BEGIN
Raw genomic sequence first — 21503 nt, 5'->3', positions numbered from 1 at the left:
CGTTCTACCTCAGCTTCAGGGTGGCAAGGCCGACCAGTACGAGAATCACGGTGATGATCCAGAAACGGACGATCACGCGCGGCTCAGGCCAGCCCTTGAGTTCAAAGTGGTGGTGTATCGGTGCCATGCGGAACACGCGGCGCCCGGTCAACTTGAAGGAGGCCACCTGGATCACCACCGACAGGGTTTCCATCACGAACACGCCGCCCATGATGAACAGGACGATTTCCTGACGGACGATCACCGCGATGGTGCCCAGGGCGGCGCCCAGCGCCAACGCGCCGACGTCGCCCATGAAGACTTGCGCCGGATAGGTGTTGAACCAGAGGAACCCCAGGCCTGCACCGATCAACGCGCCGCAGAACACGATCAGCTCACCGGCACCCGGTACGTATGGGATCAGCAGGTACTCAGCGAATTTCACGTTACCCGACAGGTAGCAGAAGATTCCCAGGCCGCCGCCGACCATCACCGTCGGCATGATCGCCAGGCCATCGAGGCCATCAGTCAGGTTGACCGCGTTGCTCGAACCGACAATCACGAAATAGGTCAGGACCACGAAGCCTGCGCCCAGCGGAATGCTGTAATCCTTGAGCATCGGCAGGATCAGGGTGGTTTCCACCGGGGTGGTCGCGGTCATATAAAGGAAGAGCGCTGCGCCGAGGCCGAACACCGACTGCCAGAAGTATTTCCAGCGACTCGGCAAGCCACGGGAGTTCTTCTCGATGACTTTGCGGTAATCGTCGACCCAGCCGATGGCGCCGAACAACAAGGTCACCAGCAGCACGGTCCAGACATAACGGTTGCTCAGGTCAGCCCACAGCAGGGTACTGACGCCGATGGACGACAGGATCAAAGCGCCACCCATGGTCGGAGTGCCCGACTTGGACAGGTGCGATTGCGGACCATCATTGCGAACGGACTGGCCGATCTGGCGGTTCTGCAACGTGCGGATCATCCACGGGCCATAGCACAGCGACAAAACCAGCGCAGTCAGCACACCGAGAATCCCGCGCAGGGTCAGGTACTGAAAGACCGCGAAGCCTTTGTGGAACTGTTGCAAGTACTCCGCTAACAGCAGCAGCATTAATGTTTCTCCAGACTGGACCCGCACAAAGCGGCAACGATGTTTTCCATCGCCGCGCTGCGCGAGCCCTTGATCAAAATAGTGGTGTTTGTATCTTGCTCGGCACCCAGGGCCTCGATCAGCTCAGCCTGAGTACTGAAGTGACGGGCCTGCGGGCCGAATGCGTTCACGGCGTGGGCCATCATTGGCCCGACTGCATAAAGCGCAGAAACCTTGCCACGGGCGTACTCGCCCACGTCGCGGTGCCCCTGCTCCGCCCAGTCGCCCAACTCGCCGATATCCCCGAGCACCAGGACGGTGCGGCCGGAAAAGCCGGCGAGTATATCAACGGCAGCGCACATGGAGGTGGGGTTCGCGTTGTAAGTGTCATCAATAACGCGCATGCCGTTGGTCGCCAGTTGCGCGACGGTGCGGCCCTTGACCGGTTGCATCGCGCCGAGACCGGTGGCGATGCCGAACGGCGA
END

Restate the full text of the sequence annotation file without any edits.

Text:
Raw genomic sequence first — 21503 nt, 5'->3', positions numbered from 1 at the left:
CGTTCTACCTCAGCTTCAGGGTGGCAAGGCCGACCAGTACGAGAATCACGGTGATGATCCAGAAACGGACGATCACGCGCGGCTCAGGCCAGCCCTTGAGTTCAAAGTGGTGGTGTATCGGTGCCATGCGGAACACGCGGCGCCCGGTCAACTTGAAGGAGGCCACCTGGATCACCACCGACAGGGTTTCCATCACGAACACGCCGCCCATGATGAACAGGACGATTTCCTGACGGACGATCACCGCGATGGTGCCCAGGGCGGCGCCCAGCGCCAACGCGCCGACGTCGCCCATGAAGACTTGCGCCGGATAGGTGTTGAACCAGAGGAACCCCAGGCCTGCACCGATCAACGCGCCGCAGAACACGATCAGCTCACCGGCACCCGGTACGTATGGGATCAGCAGGTACTCAGCGAATTTCACGTTACCCGACAGGTAGCAGAAGATTCCCAGGCCGCCGCCGACCATCACCGTCGGCATGATCGCCAGGCCATCGAGGCCATCAGTCAGGTTGACCGCGTTGCTCGAACCGACAATCACGAAATAGGTCAGGACCACGAAGCCTGCGCCCAGCGGAATGCTGTAATCCTTGAGCATCGGCAGGATCAGGGTGGTTTCCACCGGGGTGGTCGCGGTCATATAAAGGAAGAGCGCTGCGCCGAGGCCGAACACCGACTGCCAGAAGTATTTCCAGCGACTCGGCAAGCCACGGGAGTTCTTCTCGATGACTTTGCGGTAATCGTCGACCCAGCCGATGGCGCCGAACAACAAGGTCACCAGCAGCACGGTCCAGACATAACGGTTGCTCAGGTCAGCCCACAGCAGGGTACTGACGCCGATGGACGACAGGATCAAAGCGCCACCCATGGTCGGAGTGCCCGACTTGGACAGGTGCGATTGCGGACCATCATTGCGAACGGACTGGCCGATCTGGCGGTTCTGCAACGTGCGGATCATCCACGGGCCATAGCACAGCGACAAAACCAGCGCAGTCAGCACACCGAGAATCCCGCGCAGGGTCAGGTACTGAAAGACCGCGAAGCCTTTGTGGAACTGTTGCAAGTACTCCGCTAACAGCAGCAGCATTAATGTTTCTCCAGACTGGACCCGCACAAAGCGGCAACGATGTTTTCCATCGCCGCGCTGCGCGAGCCCTTGATCAAAATAGTGGTGTTTGTATCTTGCTCGGCACCCAGGGCCTCGATCAGCTCAGCCTGAGTACTGAAGTGACGGGCCTGCGGGCCGAATGCGTTCACGGCGTGGGCCATCATTGGCCCGACTGCATAAAGCGCAGAAACCTTGCCACGGGCGTACTCGCCCACGTCGCGGTGCCCCTGCTCCGCCCAGTCGCCCAACTCGCCGATATCCCCGAGCACCAGGACGGTGCGGCCGGAAAAGCCGGCGAGTATATCAACGGCAGCGCACATGGAGGTGGGGTTCGCGTTGTAAGTGTCATCAATAACGCGCATGCCGTTGGTCGCCAGTTGCGCGACGGTGCGGCCCTTGACCGGTTGCATCGCGCCGAGACCGGTGGCGATGCCGAACGGCGA